On IGDORE & Ronin
IGDORE has a clear focus on the latest best practices in research (i.e. open & transparent practices; fighting questionable research practices); all our researchers need to accept our code of conduct.
Ronin has a wider take-up than IGDORE and even more focus on researchers who don’t fit the traditional academic mold: researchers who want to work from home, part-time researchers, self-taught researchers.
I’m especially happy that Ronin also accepts the latter category of researchers; that is, people who have not received training the traditional way or may not have received any particular training at all. This is very important because there are a bunch of brilliant people out there who should have an institutional affiliation for their research. But I personally believe it’s also a bit problematic to the institution because of two reasons: How to assess someone’s methods skills? And, if accepting people who turn out to not know what they’re doing, then the whole institution could lose credibility (which ultimately also affects the other affiliated researchers).
However, if we would start assessing the skills of those without formal training, then we should also do the same for those with formal training. And then we will likely have a bunch of people with formal training who fail the tests. That will evoke lots of discussions and anger. I find this to be a very interesting issue and I do think it might be the proper way to do it in the future: to measure the skills instead of just assuming that someone with a certain formal degree has certain skills. For example, we do know from metascientific literature that a majority (sic!) of formally trained researchers seems to have got the basic assumptions of frequentist statistics all wrong (unless they cheat knowingly).
Measuring the skills instead of relying on formal training is frequently done in software organisations when hiring. My understanding is that many of the most skilled programmers don’t actually have much of a formal training (if any). My belief is that scientific research might not be that different.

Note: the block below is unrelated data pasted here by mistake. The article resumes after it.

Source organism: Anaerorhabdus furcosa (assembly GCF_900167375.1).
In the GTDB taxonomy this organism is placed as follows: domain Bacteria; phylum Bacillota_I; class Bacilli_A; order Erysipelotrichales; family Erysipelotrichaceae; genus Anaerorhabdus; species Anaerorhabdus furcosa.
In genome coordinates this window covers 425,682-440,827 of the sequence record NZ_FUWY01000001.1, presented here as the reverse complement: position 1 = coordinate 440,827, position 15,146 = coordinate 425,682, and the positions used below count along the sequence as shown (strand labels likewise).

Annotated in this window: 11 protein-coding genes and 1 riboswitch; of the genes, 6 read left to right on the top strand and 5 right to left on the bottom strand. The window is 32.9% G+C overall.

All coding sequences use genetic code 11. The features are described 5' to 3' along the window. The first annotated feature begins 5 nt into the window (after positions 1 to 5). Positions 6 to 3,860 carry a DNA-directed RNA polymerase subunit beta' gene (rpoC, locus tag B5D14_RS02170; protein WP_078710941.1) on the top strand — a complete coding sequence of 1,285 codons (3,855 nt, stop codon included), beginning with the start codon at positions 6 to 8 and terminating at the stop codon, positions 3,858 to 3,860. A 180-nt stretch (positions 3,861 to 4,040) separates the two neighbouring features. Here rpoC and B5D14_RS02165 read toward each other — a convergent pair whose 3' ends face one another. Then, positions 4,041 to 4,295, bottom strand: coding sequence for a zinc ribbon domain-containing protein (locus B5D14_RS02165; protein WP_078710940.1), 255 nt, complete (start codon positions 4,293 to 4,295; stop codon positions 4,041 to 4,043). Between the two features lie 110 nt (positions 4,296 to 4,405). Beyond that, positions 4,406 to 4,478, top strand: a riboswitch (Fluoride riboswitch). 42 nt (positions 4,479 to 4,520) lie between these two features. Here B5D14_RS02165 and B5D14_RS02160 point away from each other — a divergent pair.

Then we have the issue with institutional credibility. This may to some degree also be true for traditional universities, but arguably do researchers with formal degrees have much more own responsibility than researchers without formal degrees. Thus, issues resulting from lack of formal training will to a higher degree be a responsibility of the institution.
Thus, there are three reasons why I’m happy that Ronin is accepting scholars without formal training: (1) the science interested public can become even more interested in science by having the possibility to get a formal institutional affiliation, (2) because formal training is not a completely reliable measure of true methods and science skills, and (3) because IGDORE doesn’t have to do it when Ronin is doing it.
On the potential for collaborations
I haven’t actually given this much thought because IGDORE is still at a point where we are starting up and need to focus on building our own organisation. However, we do have plans on launching courses and programmes at some point in the future. The most visionary of our plans is a Massive Open Online Scientist Training (MOOST): free online training in scientific methods and statistics with the possibility of getting a formal doctoral degree through a partner institution. (I was actually gonna discuss the MOOST with you, Jo; stay tuned!)
Providing training and education is the primary way for all academic institutions, I think, to get financial stability for their affiliated researchers. But there might definitely be newer and more innovative ways too. Would love to hear ideas on that!